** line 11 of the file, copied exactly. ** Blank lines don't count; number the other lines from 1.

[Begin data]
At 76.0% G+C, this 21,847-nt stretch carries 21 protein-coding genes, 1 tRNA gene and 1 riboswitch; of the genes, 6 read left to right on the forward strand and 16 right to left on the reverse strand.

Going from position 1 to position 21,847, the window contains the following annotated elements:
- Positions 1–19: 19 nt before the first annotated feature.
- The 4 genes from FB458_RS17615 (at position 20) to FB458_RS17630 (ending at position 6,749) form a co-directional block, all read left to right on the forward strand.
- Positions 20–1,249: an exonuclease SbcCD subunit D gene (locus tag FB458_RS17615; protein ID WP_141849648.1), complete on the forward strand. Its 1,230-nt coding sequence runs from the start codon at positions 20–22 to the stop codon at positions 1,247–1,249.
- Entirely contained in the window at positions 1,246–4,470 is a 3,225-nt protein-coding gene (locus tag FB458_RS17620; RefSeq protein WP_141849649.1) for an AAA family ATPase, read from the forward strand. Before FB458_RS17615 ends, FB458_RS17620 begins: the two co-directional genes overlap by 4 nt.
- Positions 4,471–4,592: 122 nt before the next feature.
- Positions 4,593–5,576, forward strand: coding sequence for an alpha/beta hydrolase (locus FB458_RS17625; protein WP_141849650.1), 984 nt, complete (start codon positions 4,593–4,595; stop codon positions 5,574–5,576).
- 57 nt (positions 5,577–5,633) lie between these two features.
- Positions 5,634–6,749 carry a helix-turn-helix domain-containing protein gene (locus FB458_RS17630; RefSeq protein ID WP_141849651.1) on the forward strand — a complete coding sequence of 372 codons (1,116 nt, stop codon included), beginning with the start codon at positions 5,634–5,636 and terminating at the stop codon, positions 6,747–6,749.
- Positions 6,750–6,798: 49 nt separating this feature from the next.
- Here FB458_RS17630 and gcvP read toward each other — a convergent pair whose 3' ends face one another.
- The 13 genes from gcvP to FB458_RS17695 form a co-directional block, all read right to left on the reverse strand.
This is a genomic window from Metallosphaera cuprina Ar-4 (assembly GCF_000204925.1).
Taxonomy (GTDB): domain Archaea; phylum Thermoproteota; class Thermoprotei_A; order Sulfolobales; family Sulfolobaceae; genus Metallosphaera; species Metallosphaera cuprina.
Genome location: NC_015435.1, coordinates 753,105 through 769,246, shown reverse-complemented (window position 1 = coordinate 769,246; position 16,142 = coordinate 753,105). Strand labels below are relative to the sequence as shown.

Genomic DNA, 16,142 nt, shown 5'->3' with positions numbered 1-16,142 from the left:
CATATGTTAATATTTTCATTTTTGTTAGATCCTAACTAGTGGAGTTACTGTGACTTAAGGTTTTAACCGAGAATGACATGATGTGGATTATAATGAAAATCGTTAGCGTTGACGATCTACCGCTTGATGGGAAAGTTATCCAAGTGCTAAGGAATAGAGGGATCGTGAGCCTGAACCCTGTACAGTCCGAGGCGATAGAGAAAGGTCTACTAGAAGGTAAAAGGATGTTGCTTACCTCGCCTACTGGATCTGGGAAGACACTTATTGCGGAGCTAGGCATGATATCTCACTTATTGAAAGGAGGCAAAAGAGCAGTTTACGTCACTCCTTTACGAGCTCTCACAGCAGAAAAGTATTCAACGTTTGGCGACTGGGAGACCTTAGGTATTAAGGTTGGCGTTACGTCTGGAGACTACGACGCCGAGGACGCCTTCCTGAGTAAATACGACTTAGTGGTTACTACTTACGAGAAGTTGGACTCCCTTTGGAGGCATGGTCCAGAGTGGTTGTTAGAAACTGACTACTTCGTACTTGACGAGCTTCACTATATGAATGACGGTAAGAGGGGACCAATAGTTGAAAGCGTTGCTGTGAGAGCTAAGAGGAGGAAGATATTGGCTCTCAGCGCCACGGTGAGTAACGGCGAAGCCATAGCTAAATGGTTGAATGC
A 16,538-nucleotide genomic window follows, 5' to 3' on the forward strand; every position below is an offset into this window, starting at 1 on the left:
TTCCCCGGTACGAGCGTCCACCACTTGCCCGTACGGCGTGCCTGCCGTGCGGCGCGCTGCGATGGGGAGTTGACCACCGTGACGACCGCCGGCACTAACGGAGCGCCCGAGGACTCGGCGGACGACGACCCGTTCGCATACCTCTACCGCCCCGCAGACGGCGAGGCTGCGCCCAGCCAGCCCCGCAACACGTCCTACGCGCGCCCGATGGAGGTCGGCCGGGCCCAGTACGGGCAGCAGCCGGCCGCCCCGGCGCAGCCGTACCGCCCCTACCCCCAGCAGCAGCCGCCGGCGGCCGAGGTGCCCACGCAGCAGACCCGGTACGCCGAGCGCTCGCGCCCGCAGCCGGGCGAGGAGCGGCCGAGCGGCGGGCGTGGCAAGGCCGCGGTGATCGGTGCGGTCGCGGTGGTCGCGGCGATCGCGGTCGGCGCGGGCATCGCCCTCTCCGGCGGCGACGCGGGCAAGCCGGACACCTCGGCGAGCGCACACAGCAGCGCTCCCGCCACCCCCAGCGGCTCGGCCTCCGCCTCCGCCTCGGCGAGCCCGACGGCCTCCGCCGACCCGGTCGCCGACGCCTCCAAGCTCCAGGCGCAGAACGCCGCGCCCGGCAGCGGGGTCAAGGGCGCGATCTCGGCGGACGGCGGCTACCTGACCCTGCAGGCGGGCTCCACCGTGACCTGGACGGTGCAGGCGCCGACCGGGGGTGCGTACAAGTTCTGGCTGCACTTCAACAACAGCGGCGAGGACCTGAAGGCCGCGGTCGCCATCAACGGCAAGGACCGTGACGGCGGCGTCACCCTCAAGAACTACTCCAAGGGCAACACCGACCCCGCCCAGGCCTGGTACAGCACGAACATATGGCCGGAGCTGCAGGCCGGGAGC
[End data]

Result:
- Positions 6,750–6,798: 49 nt separating this feature from the next.